Into Thin Air
by Jon Krakauer
Into Thin Air was a gripping narrative of “the Mt. Everest Disaster.” This book is my town book club’s pick, so you all know what that means by now! It means that I went into this book ignorant of both hiking and Mt. Everest — embarrassingly ignorant. Consequently, I was amazed (not in a good way) at how anyone would want to attempt to “conquer” Mt. Everest! I learned a lot: from the length of time to get acclimated, to how many times they went up and down and then up again in order to acclimate, to the number of deaths in the groups on the mountain that day being a “small” percentage. That anyone would be drawn to Mt. Everest is incredible to me. But, I’m not that type of an adventurous person. 😉 The shock of all this new knowledge aside, I really enjoyed reading the book. I was totally engaged in Krakauer’s writing style and finished the book in a few days. He wrote in an unattached way, which was good for someone as emotional as me — I did not feel super attached to people, so it felt as though I was more of a cold observer. Though ironically, I felt as if I was there every step of the way. That dichotomy has been my lasting impression of the book and I can’t sort out what I think of it. I thoroughly enjoyed Into Thin Air, but should I have? It’s truly a “disaster,” but it’s compelling and fascinating. It’s left me in a bit of a quandary, funnily enough! So . . .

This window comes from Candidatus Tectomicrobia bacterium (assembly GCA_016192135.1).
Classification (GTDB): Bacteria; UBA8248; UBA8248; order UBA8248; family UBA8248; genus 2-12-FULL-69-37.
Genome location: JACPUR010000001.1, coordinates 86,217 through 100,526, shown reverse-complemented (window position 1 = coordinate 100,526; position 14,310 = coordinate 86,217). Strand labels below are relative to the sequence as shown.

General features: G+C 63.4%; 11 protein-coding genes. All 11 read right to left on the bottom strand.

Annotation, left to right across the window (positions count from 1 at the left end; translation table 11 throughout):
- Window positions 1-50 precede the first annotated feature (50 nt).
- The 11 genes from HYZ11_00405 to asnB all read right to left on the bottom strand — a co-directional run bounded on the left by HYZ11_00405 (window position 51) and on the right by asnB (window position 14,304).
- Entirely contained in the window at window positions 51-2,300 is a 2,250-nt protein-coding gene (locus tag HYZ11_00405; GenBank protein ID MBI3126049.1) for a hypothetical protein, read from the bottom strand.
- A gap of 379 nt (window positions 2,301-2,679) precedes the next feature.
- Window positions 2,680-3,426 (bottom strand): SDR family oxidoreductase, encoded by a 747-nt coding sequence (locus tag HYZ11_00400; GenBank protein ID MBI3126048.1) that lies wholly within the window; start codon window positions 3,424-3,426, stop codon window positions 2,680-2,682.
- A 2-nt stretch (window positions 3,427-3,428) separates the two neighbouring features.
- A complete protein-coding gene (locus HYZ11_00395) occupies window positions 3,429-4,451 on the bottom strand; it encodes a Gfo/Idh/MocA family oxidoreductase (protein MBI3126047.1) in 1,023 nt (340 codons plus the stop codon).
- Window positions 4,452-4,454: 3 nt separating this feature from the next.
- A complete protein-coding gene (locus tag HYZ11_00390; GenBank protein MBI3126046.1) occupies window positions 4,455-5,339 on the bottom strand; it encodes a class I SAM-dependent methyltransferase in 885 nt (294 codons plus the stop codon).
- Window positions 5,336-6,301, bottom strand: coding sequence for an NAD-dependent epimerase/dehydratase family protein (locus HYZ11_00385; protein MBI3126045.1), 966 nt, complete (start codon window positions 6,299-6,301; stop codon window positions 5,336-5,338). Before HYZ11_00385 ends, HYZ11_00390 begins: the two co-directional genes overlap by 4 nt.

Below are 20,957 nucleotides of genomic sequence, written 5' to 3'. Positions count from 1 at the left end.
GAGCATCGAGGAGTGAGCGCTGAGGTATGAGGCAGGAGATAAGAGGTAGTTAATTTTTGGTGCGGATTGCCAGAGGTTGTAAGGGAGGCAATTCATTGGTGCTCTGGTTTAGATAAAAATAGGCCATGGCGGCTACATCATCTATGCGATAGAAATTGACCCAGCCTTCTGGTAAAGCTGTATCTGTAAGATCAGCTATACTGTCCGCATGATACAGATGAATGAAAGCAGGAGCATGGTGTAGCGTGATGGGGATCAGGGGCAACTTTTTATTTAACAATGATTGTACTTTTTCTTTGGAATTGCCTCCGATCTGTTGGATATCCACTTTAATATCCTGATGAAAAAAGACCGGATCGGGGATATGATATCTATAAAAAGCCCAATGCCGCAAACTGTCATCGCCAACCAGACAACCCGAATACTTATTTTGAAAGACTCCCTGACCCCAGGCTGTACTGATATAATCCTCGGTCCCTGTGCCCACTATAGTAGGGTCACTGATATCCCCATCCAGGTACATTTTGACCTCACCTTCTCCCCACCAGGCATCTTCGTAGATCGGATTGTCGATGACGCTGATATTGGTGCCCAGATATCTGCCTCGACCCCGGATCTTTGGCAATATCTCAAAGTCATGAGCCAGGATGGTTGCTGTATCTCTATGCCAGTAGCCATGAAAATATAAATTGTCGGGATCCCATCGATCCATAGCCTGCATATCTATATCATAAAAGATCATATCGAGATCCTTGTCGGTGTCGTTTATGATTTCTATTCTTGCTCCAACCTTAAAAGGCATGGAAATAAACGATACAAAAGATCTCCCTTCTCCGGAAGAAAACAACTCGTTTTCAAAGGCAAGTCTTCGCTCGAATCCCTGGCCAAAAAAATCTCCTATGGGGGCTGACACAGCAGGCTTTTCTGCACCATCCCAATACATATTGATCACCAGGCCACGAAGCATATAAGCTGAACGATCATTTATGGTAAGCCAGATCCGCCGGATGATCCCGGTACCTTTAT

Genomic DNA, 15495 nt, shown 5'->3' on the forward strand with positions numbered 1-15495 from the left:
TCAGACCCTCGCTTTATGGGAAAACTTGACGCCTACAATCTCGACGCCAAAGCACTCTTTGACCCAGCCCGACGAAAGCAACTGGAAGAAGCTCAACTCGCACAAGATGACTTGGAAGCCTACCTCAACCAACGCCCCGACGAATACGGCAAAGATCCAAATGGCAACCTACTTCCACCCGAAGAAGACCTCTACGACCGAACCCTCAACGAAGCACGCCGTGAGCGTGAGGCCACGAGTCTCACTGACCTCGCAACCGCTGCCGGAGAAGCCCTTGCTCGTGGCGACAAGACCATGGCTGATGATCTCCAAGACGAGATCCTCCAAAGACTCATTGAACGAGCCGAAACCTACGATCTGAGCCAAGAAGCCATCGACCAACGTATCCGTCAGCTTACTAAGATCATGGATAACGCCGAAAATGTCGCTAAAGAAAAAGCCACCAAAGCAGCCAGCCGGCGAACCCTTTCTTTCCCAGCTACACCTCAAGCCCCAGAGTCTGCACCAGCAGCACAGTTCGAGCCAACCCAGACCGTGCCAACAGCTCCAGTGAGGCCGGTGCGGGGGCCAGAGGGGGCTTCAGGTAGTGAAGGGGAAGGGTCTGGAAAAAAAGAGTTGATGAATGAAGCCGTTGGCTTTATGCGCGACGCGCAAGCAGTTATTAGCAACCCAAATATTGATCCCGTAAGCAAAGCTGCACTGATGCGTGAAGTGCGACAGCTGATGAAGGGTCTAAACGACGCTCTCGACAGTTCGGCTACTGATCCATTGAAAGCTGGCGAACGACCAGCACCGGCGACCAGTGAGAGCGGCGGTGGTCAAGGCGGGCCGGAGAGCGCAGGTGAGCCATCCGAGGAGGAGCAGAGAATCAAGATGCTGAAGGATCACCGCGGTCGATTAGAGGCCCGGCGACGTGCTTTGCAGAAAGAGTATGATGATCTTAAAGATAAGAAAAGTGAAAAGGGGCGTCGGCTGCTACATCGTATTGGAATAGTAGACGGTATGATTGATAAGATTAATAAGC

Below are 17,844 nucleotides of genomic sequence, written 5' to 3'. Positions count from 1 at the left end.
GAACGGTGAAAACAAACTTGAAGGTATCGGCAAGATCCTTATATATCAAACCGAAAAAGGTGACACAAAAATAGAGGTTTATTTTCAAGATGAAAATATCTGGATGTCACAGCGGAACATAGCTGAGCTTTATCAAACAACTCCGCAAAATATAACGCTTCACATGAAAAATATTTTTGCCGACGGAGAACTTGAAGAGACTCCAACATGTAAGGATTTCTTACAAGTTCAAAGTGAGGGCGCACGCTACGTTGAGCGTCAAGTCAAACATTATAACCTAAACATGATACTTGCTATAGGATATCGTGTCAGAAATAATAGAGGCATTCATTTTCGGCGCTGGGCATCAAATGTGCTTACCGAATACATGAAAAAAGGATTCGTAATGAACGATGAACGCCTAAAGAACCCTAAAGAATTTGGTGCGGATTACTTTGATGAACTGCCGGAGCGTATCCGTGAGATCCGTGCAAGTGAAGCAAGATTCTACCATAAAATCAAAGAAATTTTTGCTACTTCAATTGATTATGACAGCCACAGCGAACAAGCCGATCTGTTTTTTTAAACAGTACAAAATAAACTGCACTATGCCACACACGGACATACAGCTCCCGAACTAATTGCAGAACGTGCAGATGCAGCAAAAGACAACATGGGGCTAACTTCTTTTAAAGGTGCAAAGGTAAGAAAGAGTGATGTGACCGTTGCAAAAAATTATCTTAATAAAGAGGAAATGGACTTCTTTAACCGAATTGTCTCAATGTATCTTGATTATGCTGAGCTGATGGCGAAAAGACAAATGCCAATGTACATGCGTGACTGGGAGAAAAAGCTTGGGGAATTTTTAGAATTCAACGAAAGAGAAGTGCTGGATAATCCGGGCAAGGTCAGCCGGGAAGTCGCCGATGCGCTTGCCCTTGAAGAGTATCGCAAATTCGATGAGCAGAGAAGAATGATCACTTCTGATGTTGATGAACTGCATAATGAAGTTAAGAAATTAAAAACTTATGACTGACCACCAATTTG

Summing it up: I would recommend it. Krakauer is a gifted author and the subject matter, while tragic, is also fascinating.
All the best, Abbey